6. Hyper Dash (one plastic controller and four plastic disks)
  7. Playmobil (again, hundreds of little petro-pellets in the form of awesome birds, pirates, bicycles and treasure)
  8. Bag containing binoculars, plus the binoculars themselves
  9. Rody the Ride-On Pony

Shockingly, I’m relieved there isn’t more. We’ve gone out of our way to buy furniture that is either antique, used or made of natural wood, not MDF. Our house is filled with photos and paintings which have wood frames and glass instead of plastic, and most of our tchotchkes are ancient fripperies which, by merit of their ancientness are made of metal or porcelain or wood. Not all, certainly, but most. Many of our son’s toys were bought with avoiding plastic in mind; Automoblox are wood with plastic parts; his building blocks are wood; Tinker Toys, wood with plastic parts.

But I’ve looked through my house on numerous occasions looking for ways to go on a plastic diet. Why are all of our shampoos and liquid soaps, household cleaners in plastic? Glass, of course, is too heavy to ship and adds cost in FUEL. I buy bulk shampoo and bulk conditioner but fill them from plastic jugs. My husband shaved his head twenty years ago and never looked back, eradicating the need for hair products in any form; maybe I should do that, too.

But his razors? Plastic, with metal blades. Is it straight-razor time? A good idea, but I fear he would never sharpen the damned thing and always be nicked. Plus, I don’t know if I would want him to shave the back of his head without a safety razor. Call me crazy.

I’ve tried to prune the plastic storage containers out of our kitchen by replacing them with glass, not just because I want to stop the petroleum glut but because there are so many studies about chemicals leaching into food and beverages. But food comes from stores…in plastic. Yogurt comes in plastic tubs which don’t even have lids anymore which makes it impossible to reuse them. Even hippy-health-nuggets come in plastic containers; buy cookies with organic flour blessed by virgins and they’re still wrapped in cellophane-wrapped extruded plastic sepulchers. If you buy bulk, the bags are plastic. The grease pens used to write on the tag: plastic.

Buying local is of course the best way to cut down on your petro-consumption, not just because the distance the food travels is shorter, thereby lowering your petro footprint, but you inject money into local businesses, farms and growers which need less packaging to transport their goods. By buying at your farmer’s market you’re often just plucking veggies from a box and putting them in your cloth bag. Win-win!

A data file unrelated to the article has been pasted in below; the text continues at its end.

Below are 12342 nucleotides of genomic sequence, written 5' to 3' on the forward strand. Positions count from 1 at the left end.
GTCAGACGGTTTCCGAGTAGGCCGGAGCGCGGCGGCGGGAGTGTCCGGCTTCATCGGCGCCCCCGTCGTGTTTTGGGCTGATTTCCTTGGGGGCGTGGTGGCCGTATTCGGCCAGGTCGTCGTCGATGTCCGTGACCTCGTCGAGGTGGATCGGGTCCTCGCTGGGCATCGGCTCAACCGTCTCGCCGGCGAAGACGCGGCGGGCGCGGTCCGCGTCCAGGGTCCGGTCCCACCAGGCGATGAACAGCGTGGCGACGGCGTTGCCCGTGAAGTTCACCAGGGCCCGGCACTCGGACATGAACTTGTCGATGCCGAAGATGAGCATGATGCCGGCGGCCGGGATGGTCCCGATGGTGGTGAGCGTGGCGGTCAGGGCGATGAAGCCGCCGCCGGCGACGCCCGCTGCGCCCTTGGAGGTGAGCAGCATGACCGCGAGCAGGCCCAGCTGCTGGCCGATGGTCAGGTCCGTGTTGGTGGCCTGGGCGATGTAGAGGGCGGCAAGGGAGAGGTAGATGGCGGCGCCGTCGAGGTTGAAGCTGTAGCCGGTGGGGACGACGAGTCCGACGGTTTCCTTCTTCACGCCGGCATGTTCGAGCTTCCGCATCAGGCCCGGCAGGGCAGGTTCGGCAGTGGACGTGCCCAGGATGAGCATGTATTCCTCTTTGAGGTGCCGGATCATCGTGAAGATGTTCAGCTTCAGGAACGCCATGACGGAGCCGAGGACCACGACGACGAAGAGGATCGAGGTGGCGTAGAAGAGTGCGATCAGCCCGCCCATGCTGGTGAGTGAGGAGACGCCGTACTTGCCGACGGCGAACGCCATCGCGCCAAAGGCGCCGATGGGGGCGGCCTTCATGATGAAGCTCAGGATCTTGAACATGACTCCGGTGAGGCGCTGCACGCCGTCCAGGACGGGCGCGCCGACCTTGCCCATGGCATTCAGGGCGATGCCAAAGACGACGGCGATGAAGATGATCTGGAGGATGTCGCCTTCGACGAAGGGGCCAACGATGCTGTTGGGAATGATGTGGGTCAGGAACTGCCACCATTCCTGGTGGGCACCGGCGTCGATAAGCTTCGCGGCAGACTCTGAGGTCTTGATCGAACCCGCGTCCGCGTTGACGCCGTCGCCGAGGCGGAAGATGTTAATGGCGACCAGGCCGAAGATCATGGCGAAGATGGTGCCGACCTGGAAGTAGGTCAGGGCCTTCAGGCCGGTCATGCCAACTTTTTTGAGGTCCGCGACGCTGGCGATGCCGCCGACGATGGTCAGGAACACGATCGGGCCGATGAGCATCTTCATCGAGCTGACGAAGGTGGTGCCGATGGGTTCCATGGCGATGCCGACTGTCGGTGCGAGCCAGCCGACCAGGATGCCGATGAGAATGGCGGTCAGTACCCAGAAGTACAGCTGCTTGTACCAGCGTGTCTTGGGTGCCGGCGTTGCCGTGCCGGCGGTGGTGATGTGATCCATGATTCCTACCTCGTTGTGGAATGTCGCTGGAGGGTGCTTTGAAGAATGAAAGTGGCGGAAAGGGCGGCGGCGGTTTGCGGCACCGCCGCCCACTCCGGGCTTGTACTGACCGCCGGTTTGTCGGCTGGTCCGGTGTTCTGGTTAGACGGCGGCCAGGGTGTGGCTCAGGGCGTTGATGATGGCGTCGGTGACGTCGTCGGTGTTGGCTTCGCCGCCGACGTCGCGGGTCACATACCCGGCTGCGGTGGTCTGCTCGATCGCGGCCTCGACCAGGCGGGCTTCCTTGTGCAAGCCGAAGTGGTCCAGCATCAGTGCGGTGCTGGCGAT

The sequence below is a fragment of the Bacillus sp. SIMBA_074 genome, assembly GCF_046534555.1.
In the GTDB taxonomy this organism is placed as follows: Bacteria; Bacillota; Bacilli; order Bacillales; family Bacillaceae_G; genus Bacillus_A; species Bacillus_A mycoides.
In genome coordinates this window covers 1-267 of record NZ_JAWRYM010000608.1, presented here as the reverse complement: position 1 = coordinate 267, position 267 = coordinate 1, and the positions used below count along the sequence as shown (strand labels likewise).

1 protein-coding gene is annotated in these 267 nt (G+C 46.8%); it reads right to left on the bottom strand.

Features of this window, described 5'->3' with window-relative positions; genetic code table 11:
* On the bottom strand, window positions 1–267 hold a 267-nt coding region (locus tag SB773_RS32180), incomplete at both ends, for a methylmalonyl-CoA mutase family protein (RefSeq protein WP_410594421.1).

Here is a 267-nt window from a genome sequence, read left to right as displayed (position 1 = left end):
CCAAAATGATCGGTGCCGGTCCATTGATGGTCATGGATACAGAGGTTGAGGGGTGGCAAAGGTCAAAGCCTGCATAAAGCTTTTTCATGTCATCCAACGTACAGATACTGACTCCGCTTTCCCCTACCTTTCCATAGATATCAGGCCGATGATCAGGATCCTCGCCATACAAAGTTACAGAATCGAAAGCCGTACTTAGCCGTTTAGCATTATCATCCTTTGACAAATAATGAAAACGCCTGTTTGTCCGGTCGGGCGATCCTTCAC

That’s great for me here in Portland, Oregon where we can grow food almost year round. What about you people stuck up on a mountain top? Or in the desert? What are you gonna eat? Stuff that’s been shipped, and wrapped in plastic.

I bought some lotion in a glass bottle, hoping that I would somehow be lightening the load; the pump is plastic. Our toothbrushes: plastic. Dental floss: plastic. I’ve never seen a cardboard container for dental floss; maybe it’s not practical. But how do we decide which is the most necessary plastic to hang onto and which is okay to stop producing? Obviously, we want our hospitals and doctors to have access to hygienic plastic doobobs and sterile plastic this’s-and-that’s so that they can keep us alive when we show up for their services. But what about the crackers I buy? You remember when crackers came in waxed paper bags inside cardboard boxes? But do we even need the boxes, much less the bag inside?

Blister packs, cheese wrappers, cellophane on popsicles, laundry soap packaging, grocery bags, soda bottles, mayonnaise jars, pepper grinders, disposable pens, patio furniture. When did Grey Poupon go to plastic? I bought excess mustard the other day just so I could get the glass jar instead.

You outdoorsy types (I’m embarrassingly indoorsy in the Great Backyard of Oregon) appreciate nature in all it’s splendor and thus it attunes you to the necessity of conservation and environmental protection, but you’re all stomping around the wilderness in your Gore-Tex and Weather-Blok Super Materials made from various chemically bonded magic beans and petroleum. Your tents are made out of them too. As are your boots and your hats and gloves.

Do I have an alternative for you to consider? No.

And this is the problem, I think, with all of us. We don’t know how to unwind the Gordian knot of petroleum which has threaded our entire lives in scads of plastic. I want to be the best, wisest, well-informed consumer I can be, but some things I just can’t figure out how to get away from. Buy bulk, sure. Drive less, yes–oh, yes. But the cheese I buy from the tiny local market down the street–they wrap their cheese in butcher paper…coated with plastic.

And I don’t know what’s right. Research is conflicting about paper vs. plastic. Paper doesn’t biodegrade any better than plastic when it’s anaerobic. That’s why we have 2000 year old Egyptian papyrus scrolls from ancient dump sites. Cut a tree down, you’ve lost a great air filter. Some studies point to plastic bags making far less of a carbon footprint than paper for a whole host of reasons from the production process to the loss of habitat. What to do?

And I don’t mean my grocery bags. What about all the food that is in my grocery bags?